Bitcoin transactions typically confirm in ~10 minutes. A confirmation means that the Bitcoin transaction has been verified by the network through the process known as mining. Once a transaction is confirmed, it cannot be reversed or double spent. Transactions are included in blocks.

Over the past year, the Bitcoin network has hit its maximum capacity of 1MB of available transaction space (block size limit) causing fees to rise and block confirmations to slow. If you have sent out a Bitcoin transaction and it’s delayed, chances are the fee you used wasn’t enough to out-compete others causing it to be backlogged. The transaction won’t confirm until it clears the backlog. To help with this as a temporary solution, you can check fee estimator services to help you figure out the right fee to pay or use a transaction accelerator service to help get an already broadcast transaction mined and confirmed.


Why does my transaction cost so much, I thought Bitcoin was supposed to be cheap?

As described above, transaction fees have spiked in the past year mainly due to a limit on transaction space. This has created what is called a fee market, which has primarily been a premature artificially induced price increase on transaction fees due to the limited amount of block space available (supply vs. demand). The original plan was for fees to help secure the network when the block reward decreased and eventually stopped, but the plan was not to reach that point until some time in the future, around the year 2140.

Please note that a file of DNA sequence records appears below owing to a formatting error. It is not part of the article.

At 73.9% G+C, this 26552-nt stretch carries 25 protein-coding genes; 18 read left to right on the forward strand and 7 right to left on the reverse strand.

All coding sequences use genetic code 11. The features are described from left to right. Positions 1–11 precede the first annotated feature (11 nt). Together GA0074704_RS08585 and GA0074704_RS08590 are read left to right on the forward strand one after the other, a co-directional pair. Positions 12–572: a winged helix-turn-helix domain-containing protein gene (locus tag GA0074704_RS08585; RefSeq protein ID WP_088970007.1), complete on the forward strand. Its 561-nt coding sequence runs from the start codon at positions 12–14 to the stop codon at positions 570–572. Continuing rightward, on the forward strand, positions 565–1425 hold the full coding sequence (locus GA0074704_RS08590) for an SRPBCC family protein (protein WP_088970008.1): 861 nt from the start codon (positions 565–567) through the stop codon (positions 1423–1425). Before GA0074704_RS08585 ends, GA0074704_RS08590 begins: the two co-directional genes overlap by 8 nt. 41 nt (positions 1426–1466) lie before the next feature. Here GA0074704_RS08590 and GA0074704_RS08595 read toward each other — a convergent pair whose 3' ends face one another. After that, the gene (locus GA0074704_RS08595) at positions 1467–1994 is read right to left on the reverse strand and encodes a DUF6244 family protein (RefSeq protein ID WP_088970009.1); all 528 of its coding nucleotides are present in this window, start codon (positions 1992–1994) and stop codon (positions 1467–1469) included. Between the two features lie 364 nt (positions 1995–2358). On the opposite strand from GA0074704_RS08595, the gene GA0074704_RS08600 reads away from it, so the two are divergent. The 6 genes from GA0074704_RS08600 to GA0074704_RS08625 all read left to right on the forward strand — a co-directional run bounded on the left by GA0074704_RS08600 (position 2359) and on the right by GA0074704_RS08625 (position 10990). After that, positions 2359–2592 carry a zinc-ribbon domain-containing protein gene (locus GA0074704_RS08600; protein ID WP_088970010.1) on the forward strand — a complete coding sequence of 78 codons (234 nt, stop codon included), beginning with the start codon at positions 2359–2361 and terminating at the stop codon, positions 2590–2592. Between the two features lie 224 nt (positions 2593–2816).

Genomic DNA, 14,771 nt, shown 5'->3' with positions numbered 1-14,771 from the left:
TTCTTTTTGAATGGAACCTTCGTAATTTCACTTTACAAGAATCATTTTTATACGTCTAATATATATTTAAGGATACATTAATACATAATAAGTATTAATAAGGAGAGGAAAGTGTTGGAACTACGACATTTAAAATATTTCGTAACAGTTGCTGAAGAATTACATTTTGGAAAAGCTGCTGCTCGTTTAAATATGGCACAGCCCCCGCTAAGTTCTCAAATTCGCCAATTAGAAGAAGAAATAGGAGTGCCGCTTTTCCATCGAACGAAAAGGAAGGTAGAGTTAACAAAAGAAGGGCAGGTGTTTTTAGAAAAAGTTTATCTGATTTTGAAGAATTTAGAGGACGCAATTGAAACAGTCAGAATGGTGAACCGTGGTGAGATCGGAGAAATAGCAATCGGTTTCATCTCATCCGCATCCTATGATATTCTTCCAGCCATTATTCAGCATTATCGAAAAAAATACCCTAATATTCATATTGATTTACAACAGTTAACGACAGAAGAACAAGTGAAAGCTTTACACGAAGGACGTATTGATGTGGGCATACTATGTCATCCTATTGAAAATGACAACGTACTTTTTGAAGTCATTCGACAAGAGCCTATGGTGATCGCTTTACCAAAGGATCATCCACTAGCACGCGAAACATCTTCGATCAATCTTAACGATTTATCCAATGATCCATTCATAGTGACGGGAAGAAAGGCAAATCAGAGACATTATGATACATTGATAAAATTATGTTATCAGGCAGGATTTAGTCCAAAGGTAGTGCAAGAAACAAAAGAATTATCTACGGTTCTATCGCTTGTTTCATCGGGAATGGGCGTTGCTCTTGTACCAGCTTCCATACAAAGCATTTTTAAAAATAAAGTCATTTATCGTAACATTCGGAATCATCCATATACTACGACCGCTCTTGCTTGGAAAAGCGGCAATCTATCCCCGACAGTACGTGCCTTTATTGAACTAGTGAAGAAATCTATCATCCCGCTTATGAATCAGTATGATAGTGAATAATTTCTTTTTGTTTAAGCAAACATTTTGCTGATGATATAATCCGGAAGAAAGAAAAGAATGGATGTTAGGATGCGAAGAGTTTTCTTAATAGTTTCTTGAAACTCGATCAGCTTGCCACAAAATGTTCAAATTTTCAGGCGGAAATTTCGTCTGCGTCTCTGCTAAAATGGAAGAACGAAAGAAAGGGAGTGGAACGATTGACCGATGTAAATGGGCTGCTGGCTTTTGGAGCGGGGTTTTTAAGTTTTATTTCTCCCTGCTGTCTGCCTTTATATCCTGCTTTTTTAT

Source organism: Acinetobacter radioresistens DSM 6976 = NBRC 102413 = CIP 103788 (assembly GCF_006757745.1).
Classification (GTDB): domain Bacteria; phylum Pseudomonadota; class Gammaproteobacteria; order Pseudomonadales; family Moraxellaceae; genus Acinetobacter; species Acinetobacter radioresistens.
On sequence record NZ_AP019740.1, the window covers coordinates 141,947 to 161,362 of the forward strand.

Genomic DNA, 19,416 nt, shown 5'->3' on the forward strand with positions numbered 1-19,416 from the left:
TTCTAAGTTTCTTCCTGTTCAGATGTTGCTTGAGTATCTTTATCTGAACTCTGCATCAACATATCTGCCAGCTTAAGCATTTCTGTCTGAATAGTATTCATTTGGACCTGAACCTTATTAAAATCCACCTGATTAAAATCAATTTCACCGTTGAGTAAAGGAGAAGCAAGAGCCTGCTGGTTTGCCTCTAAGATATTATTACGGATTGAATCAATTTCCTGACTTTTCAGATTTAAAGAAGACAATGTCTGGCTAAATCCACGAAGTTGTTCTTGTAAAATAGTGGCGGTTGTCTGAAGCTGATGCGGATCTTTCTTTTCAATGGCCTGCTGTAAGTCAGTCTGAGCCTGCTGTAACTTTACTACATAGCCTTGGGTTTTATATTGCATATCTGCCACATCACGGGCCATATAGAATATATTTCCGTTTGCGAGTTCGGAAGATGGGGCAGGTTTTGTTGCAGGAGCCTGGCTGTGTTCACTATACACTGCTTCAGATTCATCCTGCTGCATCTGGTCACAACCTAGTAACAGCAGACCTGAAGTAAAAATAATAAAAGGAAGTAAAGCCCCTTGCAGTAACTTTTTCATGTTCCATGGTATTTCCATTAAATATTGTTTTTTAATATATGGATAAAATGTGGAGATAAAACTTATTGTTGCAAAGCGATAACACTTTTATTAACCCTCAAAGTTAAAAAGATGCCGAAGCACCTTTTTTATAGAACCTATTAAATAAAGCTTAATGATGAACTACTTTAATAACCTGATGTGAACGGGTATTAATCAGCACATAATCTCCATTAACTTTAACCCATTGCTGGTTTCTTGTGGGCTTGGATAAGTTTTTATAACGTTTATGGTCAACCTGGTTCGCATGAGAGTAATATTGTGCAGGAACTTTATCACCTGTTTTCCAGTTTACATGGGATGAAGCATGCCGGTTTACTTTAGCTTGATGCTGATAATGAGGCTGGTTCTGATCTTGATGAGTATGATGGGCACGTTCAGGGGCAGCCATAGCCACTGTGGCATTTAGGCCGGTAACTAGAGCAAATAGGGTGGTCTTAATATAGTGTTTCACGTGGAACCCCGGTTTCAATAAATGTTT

What is the block size limit?

The original Bitcoin client didn’t have a block size cap, however was limited to 32MB due to the Bitcoin protocol message size constraint. However, in July 2010 Bitcoin’s creator Satoshi Nakamoto introduced a temporary 1MB limit as an anti-DDoS measure. The temporary measure from Satoshi Nakamoto was made clear three months later when Satoshi said the block size limit can be increased again by phasing it in when it’s needed (when the demand arises). When introducing Bitcoin on the cryptography mailing list in 2008, Satoshi said that scaling to Visa levels “would probably not seem like a big deal.”


How can the block size be increased to accommodate more transactions?

There have been many discussions and proposals to increase the block size over the past couple of years, so far without any success. The most recent way introduced by a group of developers has been through a new client called Bitcoin Unlimited (BU), which removes the temporary limit like the original client and lets the free market decide what block size is best, allowing for on-chain scaling. The BU plan is to accomplish this via a hard fork. Another recent alternative has been Segregated Witness (SegWit), which only allows a limited amount more of transactions through a signature optimization, removing signature data from conventional transactions and placing it into a new space, called the transaction witness. SegWit has been deployed as a soft fork (but not active), although it could also be implemented as a hard fork.